Schools

700+ NYC Schools to Host COVID Vaccine Sites Next Week, But No Student Mandate (Yet)

Mayor Bill de Blasio previously mandated COVID vaccines for NYC Department of Education personnel; staff must have at least one dose by Sept. 27 under that policy

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What to Know

  • New York City public schools, the nation's largest public school district, are continuing to assuage anxiety on the parts of parents, personnel and students alike amid the ongoing delta variant threat
  • There will be no remote learning option when schools reopen citywide on Monday; officials say all school buildings that open will be safe. New COVID policies have debuted that incorporate the vaccine factor
  • Mayor Bill de Blasio has mandated COVID vaccines for NYC Department of Education personnel; staff must have at least one dose by Sept. 27 under that policy

Every single New York City public school that hosts vaccination-eligible students ages 12 and up will have on-site vaccination centers when they reopen fully on Monday for in-person learning, Mayor Bill de Blasio announced Thursday.

That amounts to more than 700 school buildings across the five boroughs next week. The same process will apply two weeks later when students age 12 and up would be eligible for their second shots. Officials are aiming to make vaccinations as convenient as possible as cities and states face mounting pressure to protect unvaccinated youth and others from the ongoing threat posed by the delta variant.

De Blasio has already mandated at least one vaccine dose for every NYC Department of Education personnel member by Sept. 27. Officials say at least 72% of DOE personnel meet that standard at this point. The mayor said all childcare workers at city-contracted sites must be partially vaccinated by the same date.

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NYC unveiled the new plan on Thursday.

To date, 65% of 12- to 17-year-olds have had at least one vaccine dose, de Blasio said Wednesday. He says that's "higher" than the national average but still much lower than the numbers he and many others would like to see.

Thursday's announcement marks an expansion of de Blasio's school COVID policies, especially as they relate to vaccination access, but falls short of the new plan unveiled in Los Angeles, which mandates vaccination for eligible students.

Among other precautions, the city's DOE has unveiled a slate of new and revised COVID policies that consider both the vaccination and delta variant factors in an effort to prioritize safety while minimizing disruptions to in-person learning. Learn more about those here.

Masks will be required in New York schools statewide by Gov. Kathy Hochul's order. She has rolled out a vaccine or weekly test-out mandate for state educators and has said she is working to implement a policy more akin to New York City's.

Both she and de Blasio say New York has long focused its vaccination efforts on the most vulnerable. Now they are specifically targeting eligible youth, especially given recent research by the CDC on hospitalization rates among unvaccinated children.

Hochul said a day ago that if delta-related severe case counts continue to increase across the state and threaten to endanger the viability of in-person schooling, she may consider mandating COVID vaccinations for eligible kids as the state mandates immunizations for measles, mumps, polio, chickenpox and other diseases.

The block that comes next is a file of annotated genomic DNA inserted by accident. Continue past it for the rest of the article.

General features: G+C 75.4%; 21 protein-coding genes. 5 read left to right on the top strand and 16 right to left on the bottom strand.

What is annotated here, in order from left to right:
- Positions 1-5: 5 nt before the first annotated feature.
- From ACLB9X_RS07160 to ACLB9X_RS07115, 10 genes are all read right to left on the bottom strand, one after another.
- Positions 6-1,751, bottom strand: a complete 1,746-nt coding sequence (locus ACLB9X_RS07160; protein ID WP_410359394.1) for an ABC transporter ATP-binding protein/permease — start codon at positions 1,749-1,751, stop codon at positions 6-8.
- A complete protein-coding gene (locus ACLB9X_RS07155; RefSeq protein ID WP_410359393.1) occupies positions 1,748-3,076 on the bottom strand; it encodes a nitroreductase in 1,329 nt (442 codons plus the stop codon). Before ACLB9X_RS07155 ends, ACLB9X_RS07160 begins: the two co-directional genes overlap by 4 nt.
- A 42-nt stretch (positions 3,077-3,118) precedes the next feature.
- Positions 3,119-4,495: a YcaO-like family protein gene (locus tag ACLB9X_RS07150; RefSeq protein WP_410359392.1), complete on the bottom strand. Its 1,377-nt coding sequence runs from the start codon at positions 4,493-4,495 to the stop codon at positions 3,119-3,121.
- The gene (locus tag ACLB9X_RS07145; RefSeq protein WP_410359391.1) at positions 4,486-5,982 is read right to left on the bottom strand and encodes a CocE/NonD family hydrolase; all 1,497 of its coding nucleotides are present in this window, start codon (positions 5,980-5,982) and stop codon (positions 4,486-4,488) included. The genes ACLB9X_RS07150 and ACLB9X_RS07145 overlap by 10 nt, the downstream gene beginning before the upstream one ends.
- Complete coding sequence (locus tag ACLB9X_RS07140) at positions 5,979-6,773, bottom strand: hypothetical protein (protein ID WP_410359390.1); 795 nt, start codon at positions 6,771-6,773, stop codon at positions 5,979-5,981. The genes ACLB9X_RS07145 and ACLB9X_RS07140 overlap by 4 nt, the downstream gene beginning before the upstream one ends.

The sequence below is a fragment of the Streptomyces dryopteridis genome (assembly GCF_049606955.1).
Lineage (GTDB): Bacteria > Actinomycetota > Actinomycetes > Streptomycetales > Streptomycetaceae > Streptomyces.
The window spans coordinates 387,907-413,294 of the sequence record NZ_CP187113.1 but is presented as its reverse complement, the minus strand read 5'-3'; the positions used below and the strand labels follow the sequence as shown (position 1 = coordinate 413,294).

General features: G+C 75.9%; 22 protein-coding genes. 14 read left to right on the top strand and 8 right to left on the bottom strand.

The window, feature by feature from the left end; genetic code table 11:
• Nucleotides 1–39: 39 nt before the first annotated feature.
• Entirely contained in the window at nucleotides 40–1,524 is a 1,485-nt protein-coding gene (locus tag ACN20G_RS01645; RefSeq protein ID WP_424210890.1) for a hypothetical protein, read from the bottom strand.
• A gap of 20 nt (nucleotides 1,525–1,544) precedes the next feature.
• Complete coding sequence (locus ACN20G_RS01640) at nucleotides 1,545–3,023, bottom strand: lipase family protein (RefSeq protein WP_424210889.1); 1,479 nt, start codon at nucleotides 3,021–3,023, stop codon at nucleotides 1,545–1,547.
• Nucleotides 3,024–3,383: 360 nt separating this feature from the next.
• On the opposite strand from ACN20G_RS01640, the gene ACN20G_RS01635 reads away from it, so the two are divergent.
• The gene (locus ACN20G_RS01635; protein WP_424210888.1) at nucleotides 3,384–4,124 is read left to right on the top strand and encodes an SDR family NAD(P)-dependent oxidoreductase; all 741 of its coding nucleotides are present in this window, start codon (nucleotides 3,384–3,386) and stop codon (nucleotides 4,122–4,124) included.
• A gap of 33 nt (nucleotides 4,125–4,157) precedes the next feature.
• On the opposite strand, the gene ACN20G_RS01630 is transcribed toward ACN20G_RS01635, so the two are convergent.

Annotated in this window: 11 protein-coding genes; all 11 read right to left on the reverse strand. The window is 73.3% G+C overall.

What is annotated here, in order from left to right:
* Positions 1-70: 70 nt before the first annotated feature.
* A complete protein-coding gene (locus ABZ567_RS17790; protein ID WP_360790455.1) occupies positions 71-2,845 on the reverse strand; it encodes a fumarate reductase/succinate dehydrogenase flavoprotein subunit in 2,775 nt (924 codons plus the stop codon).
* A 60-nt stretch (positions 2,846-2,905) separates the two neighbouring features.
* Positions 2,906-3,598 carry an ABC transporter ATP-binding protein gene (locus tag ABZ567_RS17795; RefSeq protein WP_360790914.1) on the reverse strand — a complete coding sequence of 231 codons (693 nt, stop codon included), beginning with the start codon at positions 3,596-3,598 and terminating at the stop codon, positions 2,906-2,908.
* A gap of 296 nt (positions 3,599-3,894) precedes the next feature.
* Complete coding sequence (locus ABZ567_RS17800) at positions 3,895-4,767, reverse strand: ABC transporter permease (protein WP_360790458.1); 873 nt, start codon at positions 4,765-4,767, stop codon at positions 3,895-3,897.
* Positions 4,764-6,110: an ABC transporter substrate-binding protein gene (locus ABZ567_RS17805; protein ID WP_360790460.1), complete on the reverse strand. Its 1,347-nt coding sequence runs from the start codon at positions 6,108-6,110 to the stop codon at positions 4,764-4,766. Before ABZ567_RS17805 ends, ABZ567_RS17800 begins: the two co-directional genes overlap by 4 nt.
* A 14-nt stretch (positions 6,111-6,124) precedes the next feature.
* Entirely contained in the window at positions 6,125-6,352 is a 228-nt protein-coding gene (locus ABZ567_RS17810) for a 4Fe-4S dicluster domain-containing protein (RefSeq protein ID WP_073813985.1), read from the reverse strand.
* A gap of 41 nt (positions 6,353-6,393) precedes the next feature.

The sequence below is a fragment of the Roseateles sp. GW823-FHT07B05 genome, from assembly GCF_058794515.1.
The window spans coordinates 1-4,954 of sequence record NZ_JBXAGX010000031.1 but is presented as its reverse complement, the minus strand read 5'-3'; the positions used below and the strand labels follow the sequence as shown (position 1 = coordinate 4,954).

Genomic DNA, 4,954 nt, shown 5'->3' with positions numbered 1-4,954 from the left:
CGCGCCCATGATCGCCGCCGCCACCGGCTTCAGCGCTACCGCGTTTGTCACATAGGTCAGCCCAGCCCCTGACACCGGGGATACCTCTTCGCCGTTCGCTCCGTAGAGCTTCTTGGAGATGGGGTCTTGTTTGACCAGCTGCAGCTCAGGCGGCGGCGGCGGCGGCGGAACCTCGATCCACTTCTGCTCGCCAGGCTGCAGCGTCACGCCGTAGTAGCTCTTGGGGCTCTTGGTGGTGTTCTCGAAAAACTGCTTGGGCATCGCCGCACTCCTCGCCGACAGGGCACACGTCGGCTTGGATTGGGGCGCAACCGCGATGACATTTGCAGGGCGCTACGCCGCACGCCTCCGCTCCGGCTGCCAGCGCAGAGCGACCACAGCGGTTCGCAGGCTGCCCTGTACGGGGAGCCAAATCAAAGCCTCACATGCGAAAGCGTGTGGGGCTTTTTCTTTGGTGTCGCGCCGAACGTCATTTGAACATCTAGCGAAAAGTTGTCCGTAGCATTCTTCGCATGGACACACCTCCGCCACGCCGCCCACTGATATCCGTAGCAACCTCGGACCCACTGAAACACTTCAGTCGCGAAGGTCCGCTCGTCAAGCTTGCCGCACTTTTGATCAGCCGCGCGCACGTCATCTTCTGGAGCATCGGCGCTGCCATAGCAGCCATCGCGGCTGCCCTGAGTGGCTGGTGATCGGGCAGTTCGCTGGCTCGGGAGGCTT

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Daily positivity rates have more or less stabilized since the latest delta-driven case surge across most New York regions though there have yet to be sustainably significant declines. Hospitalization increases seem to have plateaued as well, though total statewide admissions are still around early May levels.

Hochul called those numbers "troubling" Wednesday but said, "If we can keep them from spiking upwards, we're going to be OK." Should the situation change dramatically, which the governor noted it can do "overnight," she reserves the right to consider more dramatic measures to preserve hospital capacity across the state.

Nationally, some states are struggling far more, especially where vaccination rates are low. More than 95% of all U.S. counties are considered "high transmission" rate areas by the CDC. Florida is in the grip of its deadliest wave of the pandemic so far, while Idaho has started to ration its health care amid its ongoing COVID surge.

President Joe Biden has planned a major COVID address for Thursday in which he is expected to outline a six-pronged federal effort to boost vaccinations and curb the surging delta variant that is still killing thousands of Americans each week.

He is expected to detail plans to increase virus testing in schools in an effort to keep them open safely as well as announce a new vaccine requirement for all federal executive branch workers, a source familiar with the plans tells NBC News.

The action will come in the form of an executive order and will also extend to contractors that work with the U.S. government.

“We know that increasing vaccinations will stop the spread of the pandemic, will get the pandemic under control, will return people to normal life," White House press secretary Jen Psaki said ahead of the president's address. "That’s what our objective is. So we want to be specific about what we’re trying to achieve.”

More than 208 million Americans have received at least one dose of a COVID-19 vaccine, and 177 million are fully vaccinated, but confirmed cases of the virus have shot up in recent weeks to an average of about 140,000 per day with on average about 1,000 Americans dying from the virus daily, according to data from the CDC.

The overwhelming majority of new severe cases are among unvaccinated people.

Copyright NBC New York
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